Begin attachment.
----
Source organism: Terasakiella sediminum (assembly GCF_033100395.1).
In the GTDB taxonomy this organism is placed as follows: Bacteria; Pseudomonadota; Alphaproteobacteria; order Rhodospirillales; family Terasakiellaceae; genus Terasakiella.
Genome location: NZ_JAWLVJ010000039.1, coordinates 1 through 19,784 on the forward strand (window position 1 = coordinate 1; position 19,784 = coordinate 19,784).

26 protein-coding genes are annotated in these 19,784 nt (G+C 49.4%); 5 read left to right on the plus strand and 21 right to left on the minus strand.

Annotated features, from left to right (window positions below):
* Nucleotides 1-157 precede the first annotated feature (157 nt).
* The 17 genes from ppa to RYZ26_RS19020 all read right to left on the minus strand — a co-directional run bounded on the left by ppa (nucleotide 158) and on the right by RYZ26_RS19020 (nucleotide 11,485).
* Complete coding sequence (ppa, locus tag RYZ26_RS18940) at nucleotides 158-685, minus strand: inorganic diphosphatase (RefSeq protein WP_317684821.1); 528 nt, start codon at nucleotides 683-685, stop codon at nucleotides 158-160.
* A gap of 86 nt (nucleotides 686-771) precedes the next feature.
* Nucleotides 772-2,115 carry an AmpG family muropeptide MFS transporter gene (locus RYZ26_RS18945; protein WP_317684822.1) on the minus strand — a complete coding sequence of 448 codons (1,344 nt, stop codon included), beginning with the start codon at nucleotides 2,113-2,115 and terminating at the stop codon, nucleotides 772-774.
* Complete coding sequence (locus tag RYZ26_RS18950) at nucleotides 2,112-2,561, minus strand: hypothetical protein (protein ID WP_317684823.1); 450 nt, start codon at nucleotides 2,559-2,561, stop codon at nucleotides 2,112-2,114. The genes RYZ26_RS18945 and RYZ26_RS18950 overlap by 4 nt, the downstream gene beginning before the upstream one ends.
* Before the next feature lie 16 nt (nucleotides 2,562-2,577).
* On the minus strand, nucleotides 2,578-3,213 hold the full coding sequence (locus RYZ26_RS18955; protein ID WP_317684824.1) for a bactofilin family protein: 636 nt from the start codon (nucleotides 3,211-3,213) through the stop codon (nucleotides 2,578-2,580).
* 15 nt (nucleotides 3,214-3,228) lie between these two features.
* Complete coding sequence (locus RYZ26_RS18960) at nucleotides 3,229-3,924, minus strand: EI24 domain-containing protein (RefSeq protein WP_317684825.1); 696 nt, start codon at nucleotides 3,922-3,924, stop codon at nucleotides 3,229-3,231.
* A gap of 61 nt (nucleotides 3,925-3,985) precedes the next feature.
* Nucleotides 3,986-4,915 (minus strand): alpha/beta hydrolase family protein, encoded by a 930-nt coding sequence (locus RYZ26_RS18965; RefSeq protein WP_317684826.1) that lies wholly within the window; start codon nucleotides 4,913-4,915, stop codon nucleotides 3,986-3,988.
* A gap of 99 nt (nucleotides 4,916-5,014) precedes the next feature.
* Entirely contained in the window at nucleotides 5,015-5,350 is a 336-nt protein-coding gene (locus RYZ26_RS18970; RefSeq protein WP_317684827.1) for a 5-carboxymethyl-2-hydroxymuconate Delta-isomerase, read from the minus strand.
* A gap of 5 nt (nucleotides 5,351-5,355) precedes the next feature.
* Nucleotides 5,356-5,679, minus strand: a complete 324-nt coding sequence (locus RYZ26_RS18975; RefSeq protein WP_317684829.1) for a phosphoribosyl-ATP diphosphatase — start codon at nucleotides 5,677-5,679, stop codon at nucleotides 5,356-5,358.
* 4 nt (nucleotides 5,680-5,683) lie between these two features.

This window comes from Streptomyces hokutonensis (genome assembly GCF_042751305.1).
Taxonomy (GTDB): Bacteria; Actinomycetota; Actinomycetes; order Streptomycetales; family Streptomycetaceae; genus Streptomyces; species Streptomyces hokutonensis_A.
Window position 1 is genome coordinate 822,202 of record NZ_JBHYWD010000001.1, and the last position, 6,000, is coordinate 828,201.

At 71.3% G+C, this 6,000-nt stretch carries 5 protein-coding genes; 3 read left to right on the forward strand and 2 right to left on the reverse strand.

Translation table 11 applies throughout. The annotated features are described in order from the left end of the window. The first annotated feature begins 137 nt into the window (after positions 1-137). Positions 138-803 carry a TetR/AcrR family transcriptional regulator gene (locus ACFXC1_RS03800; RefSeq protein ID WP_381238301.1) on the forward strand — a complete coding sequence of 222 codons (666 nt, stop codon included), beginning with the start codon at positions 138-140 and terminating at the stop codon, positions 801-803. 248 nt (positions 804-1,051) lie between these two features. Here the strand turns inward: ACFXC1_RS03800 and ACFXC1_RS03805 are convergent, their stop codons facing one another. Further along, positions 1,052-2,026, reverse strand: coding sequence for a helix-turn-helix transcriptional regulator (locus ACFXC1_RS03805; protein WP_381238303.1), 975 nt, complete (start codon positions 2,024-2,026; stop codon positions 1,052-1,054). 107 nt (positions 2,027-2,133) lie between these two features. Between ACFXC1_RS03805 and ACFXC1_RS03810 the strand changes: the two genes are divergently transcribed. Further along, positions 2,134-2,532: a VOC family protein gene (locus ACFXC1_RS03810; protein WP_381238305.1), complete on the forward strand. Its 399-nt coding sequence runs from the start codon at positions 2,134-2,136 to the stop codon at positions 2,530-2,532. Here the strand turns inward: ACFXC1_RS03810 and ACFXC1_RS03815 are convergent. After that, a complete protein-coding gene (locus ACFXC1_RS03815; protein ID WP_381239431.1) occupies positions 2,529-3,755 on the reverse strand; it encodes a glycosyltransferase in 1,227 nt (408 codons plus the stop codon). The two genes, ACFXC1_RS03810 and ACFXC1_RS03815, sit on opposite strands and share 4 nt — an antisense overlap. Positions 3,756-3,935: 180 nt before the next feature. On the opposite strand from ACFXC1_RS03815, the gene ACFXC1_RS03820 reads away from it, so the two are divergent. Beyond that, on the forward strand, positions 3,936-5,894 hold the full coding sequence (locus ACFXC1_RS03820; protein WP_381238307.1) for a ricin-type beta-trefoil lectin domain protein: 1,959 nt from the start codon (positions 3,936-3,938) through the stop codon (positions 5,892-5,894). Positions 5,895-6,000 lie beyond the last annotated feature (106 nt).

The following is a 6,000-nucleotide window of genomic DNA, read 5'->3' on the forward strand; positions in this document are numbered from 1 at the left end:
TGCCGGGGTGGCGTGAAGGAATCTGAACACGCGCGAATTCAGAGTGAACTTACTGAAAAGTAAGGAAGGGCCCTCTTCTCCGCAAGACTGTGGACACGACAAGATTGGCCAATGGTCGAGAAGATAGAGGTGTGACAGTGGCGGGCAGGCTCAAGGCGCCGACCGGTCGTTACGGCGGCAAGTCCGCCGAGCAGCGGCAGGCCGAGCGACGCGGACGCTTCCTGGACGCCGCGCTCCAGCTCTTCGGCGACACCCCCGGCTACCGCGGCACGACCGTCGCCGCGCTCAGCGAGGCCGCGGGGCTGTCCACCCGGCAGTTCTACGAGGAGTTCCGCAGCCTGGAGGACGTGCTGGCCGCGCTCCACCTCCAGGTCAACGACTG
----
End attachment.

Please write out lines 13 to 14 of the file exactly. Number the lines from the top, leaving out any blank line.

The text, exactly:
* On the minus strand, nucleotides 2,578-3,213 hold the full coding sequence (locus RYZ26_RS18955; protein ID WP_317684824.1) for a bactofilin family protein: 636 nt from the start codon (nucleotides 3,211-3,213) through the stop codon (nucleotides 2,578-2,580).
* 15 nt (nucleotides 3,214-3,228) lie between these two features.